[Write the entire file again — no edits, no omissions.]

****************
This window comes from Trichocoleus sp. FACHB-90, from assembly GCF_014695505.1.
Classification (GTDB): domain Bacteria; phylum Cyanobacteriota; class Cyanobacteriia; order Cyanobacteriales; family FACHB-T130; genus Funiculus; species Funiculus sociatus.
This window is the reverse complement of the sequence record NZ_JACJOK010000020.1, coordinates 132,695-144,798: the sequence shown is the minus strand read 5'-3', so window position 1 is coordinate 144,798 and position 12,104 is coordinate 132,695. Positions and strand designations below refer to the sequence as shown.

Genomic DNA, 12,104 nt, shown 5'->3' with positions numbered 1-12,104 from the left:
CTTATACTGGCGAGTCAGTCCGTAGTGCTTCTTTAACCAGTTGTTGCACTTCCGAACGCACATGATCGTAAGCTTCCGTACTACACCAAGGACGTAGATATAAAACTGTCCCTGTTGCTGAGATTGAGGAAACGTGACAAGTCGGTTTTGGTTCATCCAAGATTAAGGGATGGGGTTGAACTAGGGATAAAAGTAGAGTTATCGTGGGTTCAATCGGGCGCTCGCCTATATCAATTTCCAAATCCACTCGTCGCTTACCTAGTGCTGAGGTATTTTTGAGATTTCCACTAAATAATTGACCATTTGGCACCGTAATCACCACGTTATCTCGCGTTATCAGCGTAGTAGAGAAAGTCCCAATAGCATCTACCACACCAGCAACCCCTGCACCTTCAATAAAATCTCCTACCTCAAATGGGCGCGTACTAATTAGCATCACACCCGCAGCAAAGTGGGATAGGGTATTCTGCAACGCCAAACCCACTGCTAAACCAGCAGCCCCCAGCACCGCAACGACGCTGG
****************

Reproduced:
This window comes from Trichocoleus sp. FACHB-90, from assembly GCF_014695505.1.
Classification (GTDB): domain Bacteria; phylum Cyanobacteriota; class Cyanobacteriia; order Cyanobacteriales; family FACHB-T130; genus Funiculus; species Funiculus sociatus.
This window is the reverse complement of the sequence record NZ_JACJOK010000020.1, coordinates 132,695-144,798: the sequence shown is the minus strand read 5'-3', so window position 1 is coordinate 144,798 and position 12,104 is coordinate 132,695. Positions and strand designations below refer to the sequence as shown.

Genomic DNA, 12,104 nt, shown 5'->3' with positions numbered 1-12,104 from the left:
CTTATACTGGCGAGTCAGTCCGTAGTGCTTCTTTAACCAGTTGTTGCACTTCCGAACGCACATGATCGTAAGCTTCCGTACTACACCAAGGACGTAGATATAAAACTGTCCCTGTTGCTGAGATTGAGGAAACGTGACAAGTCGGTTTTGGTTCATCCAAGATTAAGGGATGGGGTTGAACTAGGGATAAAAGTAGAGTTATCGTGGGTTCAATCGGGCGCTCGCCTATATCAATTTCCAAATCCACTCGTCGCTTACCTAGTGCTGAGGTATTTTTGAGATTTCCACTAAATAATTGACCATTTGGCACCGTAATCACCACGTTATCTCGCGTTATCAGCGTAGTAGAGAAAGTCCCAATAGCATCTACCACACCAGCAACCCCTGCACCTTCAATAAAATCTCCTACCTCAAATGGGCGCGTACTAATTAGCATCACACCCGCAGCAAAGTGGGATAGGGTATTCTGCAACGCCAAACCCACTGCTAAACCAGCAGCCCCCAGCACCGCAACGACGCTGG